Filamentous fungi have a number of significant advantages for production of enzymes for industrial applications.In this study, enzyme producing filamentous fungal trains used in biotechnology have been improved genetically.Strains producing up to four times more enzyme than the initial parent, were obtained.The work is divided in two parts.The first part deals with mutagenesis and screening for induction and isolation of fungal strains with enhanced enzyme production and the second part concerns the application of recombinant DNA in developing new industrial strains.Different fungi have been selected for production of particular enzymes.Through mutagenesis and screening, improved strains of Aspergillus awamori and A. niger well suited to industrial scale production of amyloglucosidase and ß-galactosidase, respectively, have been isolated and characterised.The mesophilic cellulolytic filamentous fungus Trichoderma reesei is an important organism in studies of enzymatic hydrolysis of cellulose for production of fuels and chemicals.In this work, a series of hypercellulolytic T. reesei strains capable of production of cellulases on a relatively cheap fermentation medium has been induced and isolated.The genetic regulation of cellulase biosynthesis in T. reesei was studied through induction and isolation of mutant strains unable to hydrolyze Walseth cellulose.Cellulase negative mutants were enriched on plates using the antibiotic nystatin.Results suggest a separate regulation of actual cellulases to that of the ß-glucosidase enzyme in this fungus. Recombinant DNA methods have been introduced to study the expression of filamentous fungal genes in yeast and to gain important basic information of the structure and function of fungal cellulase genes.For further investigations in Trichoderma, a transformation system is needed and work towards this goal has been started by isolation of auxotrophic mutants of T. reesei.Cloning of genes from filamentous fungi by expression in the yeast Saccharomyces cerevisiae, as a general method, was studied.Yeast transformants carrying A. niger DNA were screened for functional expression of genes coding for the secreted enzymes ß-galactosidase, ß-glucosidase and amyloglucosidase and for the expression of Aspergillus genes complementing the yeast leu 2 and ura 3 mutations.Only the gene for ß-glucosidase was obtained in this way its expression being detected as blue coloured transformant colonies on plates containing the Xglu reagent.In addition to A. niger ß-glucosidase, the T. reesei CBH I gene coding for cellobiohydrolase I, the most abundant enzyme present in culture fluids of the fungus, is shown to express in yeast.CBH I enzyme produced by recombinant yeast shows activity comparable to that of T. reesei enzyme.However, the expression of genomic filamentous fungal genes in yeast seems to be rare and when it occurs the level of expression is very low. For efficient production of filamentous fungal enzymes in yeast, yeast regulatory signals and cDNAs of the genes to be expressed, need to be used.In future, both approaches, mutagenesis and screening and recombinant DNA, will be needed in development of new fungal strains for industry.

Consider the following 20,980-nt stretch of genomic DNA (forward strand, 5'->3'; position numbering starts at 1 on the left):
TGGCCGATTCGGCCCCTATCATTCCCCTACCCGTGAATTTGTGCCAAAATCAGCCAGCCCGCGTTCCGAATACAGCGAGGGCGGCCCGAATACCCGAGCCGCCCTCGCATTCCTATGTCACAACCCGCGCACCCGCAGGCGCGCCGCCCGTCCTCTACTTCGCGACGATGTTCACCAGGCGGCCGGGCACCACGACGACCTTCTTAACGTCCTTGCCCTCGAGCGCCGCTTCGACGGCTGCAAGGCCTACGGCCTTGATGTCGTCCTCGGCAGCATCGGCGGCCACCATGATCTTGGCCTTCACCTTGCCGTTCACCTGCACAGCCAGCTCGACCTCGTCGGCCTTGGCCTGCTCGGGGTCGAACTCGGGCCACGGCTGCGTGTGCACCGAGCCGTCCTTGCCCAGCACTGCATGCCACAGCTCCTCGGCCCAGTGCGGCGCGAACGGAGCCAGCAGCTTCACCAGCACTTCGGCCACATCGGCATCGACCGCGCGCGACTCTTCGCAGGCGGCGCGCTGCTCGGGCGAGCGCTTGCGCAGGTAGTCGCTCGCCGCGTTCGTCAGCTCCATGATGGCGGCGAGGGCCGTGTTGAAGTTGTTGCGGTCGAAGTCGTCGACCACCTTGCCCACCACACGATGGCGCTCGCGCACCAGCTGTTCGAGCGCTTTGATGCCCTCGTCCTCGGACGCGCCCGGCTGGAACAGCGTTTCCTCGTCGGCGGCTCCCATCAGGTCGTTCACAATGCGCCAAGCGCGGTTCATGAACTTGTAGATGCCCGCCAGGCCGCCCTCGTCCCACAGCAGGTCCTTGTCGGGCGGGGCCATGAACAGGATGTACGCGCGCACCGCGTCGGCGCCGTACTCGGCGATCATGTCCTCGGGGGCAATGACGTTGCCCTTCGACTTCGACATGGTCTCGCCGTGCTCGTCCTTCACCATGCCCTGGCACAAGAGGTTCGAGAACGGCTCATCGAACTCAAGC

|Award date||29 Nov 1985|
|Place of Publication||Espoo|
|Publication status||Published - 1985|
|MoE publication type||G5 Doctoral dissertation (article)|
- genetic engineering